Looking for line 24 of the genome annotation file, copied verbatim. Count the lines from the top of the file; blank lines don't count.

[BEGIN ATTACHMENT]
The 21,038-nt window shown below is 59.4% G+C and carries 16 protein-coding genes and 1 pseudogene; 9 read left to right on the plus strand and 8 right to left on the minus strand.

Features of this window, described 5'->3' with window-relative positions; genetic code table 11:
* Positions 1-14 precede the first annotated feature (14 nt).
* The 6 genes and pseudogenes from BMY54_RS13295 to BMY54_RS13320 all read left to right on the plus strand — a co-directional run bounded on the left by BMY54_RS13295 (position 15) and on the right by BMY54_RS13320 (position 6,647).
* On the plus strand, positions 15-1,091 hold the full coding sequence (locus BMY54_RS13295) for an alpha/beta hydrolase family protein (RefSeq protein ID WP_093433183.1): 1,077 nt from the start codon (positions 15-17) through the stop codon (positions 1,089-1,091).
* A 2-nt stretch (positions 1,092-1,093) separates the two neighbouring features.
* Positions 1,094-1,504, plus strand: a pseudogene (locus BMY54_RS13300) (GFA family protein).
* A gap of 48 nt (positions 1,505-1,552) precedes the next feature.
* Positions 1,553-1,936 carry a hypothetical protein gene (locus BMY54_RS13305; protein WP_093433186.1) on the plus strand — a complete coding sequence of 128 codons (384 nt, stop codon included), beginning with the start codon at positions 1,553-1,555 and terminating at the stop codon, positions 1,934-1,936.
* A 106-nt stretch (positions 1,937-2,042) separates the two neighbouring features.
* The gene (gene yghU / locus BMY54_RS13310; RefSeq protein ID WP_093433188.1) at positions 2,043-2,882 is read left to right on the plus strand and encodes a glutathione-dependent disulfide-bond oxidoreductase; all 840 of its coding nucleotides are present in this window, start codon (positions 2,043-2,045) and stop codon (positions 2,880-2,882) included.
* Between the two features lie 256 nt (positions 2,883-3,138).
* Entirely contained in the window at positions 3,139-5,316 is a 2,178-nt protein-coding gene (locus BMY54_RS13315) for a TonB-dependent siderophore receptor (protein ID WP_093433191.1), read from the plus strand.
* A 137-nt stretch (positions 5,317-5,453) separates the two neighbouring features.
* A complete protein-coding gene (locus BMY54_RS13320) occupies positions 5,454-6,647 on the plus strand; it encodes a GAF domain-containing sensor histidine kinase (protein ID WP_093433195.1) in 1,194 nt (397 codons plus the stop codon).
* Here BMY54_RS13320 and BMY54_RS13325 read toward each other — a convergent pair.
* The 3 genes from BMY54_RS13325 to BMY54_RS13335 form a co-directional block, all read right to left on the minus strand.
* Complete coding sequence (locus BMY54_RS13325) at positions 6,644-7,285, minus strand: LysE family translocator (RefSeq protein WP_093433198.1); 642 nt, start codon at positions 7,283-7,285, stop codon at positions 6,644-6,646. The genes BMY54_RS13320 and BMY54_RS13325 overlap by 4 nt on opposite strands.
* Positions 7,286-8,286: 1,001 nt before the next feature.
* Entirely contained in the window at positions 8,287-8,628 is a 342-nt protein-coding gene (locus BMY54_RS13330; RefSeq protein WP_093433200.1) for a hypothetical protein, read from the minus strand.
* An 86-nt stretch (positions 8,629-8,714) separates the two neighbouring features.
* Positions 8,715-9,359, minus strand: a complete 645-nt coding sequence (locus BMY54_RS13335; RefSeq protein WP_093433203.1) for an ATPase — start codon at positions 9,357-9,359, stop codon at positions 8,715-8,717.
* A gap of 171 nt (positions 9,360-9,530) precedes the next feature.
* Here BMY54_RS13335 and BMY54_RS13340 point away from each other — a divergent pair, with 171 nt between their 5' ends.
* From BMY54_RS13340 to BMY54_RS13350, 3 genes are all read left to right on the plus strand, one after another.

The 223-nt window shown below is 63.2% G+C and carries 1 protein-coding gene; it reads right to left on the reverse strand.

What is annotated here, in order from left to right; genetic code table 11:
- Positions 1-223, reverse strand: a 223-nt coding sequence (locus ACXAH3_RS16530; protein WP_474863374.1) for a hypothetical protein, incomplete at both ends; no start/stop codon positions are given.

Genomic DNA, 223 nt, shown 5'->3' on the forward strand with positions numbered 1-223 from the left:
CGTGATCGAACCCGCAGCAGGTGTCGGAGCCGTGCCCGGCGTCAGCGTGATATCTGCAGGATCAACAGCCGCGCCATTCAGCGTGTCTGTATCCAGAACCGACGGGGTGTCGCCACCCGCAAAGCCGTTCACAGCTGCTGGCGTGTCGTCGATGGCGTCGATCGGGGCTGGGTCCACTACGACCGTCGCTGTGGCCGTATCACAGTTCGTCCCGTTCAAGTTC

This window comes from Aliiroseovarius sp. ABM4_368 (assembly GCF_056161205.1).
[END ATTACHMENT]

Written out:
* Here BMY54_RS13335 and BMY54_RS13340 point away from each other — a divergent pair, with 171 nt between their 5' ends.